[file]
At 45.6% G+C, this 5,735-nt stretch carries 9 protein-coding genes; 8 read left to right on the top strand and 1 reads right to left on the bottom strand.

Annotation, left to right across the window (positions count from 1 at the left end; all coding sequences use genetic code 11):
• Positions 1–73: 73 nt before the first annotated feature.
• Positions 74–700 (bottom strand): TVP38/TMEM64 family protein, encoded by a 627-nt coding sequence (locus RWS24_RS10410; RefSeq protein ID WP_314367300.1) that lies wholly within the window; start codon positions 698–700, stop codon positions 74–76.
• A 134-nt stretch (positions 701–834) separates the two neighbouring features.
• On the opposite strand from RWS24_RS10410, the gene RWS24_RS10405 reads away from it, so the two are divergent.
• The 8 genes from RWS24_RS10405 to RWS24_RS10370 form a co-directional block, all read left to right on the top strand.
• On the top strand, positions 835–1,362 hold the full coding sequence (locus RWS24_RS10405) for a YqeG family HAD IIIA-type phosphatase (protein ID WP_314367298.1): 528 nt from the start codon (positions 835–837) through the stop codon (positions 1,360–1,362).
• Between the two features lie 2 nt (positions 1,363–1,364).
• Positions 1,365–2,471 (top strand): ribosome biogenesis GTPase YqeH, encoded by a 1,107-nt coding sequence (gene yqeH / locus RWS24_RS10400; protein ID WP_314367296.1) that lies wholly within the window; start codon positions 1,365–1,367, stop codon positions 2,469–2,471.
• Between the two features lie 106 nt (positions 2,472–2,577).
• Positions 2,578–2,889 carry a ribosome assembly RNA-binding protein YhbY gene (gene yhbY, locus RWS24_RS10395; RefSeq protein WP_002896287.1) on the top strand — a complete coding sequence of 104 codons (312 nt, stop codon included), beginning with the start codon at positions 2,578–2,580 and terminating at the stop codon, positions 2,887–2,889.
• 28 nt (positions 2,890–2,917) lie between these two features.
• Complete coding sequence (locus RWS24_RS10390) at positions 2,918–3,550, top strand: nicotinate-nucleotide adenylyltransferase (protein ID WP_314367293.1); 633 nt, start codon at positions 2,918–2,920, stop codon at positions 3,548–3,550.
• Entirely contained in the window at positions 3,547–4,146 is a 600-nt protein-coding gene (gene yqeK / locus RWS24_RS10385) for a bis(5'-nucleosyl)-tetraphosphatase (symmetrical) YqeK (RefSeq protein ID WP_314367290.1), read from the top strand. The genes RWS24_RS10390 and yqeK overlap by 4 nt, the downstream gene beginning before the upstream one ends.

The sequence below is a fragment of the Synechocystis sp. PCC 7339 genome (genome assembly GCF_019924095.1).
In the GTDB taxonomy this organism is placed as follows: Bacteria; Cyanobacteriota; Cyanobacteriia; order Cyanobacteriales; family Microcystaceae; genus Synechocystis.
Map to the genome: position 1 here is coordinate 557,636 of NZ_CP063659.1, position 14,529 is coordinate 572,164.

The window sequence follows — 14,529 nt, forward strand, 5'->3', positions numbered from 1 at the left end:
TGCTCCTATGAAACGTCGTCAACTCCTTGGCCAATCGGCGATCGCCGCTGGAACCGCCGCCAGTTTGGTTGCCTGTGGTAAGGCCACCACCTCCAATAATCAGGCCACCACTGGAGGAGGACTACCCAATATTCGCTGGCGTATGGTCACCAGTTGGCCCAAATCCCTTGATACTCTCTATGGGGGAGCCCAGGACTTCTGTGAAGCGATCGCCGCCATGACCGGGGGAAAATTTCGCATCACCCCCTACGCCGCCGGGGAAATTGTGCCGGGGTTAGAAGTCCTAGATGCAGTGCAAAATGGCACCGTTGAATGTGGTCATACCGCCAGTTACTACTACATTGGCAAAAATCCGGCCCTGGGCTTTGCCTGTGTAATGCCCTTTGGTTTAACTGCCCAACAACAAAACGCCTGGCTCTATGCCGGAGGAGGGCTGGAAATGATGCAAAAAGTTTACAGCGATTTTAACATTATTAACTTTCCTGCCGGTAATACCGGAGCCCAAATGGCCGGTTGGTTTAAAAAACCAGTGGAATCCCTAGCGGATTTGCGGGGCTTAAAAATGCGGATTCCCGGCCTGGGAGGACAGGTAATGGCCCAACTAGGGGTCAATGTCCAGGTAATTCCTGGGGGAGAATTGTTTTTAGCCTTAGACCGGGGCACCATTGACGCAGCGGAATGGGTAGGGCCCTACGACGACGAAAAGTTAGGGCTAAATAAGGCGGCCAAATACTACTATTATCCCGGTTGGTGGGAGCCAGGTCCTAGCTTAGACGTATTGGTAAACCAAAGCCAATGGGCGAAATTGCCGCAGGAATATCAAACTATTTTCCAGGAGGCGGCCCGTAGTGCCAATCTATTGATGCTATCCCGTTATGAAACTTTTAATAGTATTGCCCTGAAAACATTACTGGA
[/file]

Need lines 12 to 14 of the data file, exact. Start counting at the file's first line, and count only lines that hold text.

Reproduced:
• Positions 2,578–2,889 carry a ribosome assembly RNA-binding protein YhbY gene (gene yhbY, locus RWS24_RS10395; RefSeq protein WP_002896287.1) on the top strand — a complete coding sequence of 104 codons (312 nt, stop codon included), beginning with the start codon at positions 2,578–2,580 and terminating at the stop codon, positions 2,887–2,889.
• 28 nt (positions 2,890–2,917) lie between these two features.
• Complete coding sequence (locus RWS24_RS10390) at positions 2,918–3,550, top strand: nicotinate-nucleotide adenylyltransferase (protein ID WP_314367293.1); 633 nt, start codon at positions 2,918–2,920, stop codon at positions 3,548–3,550.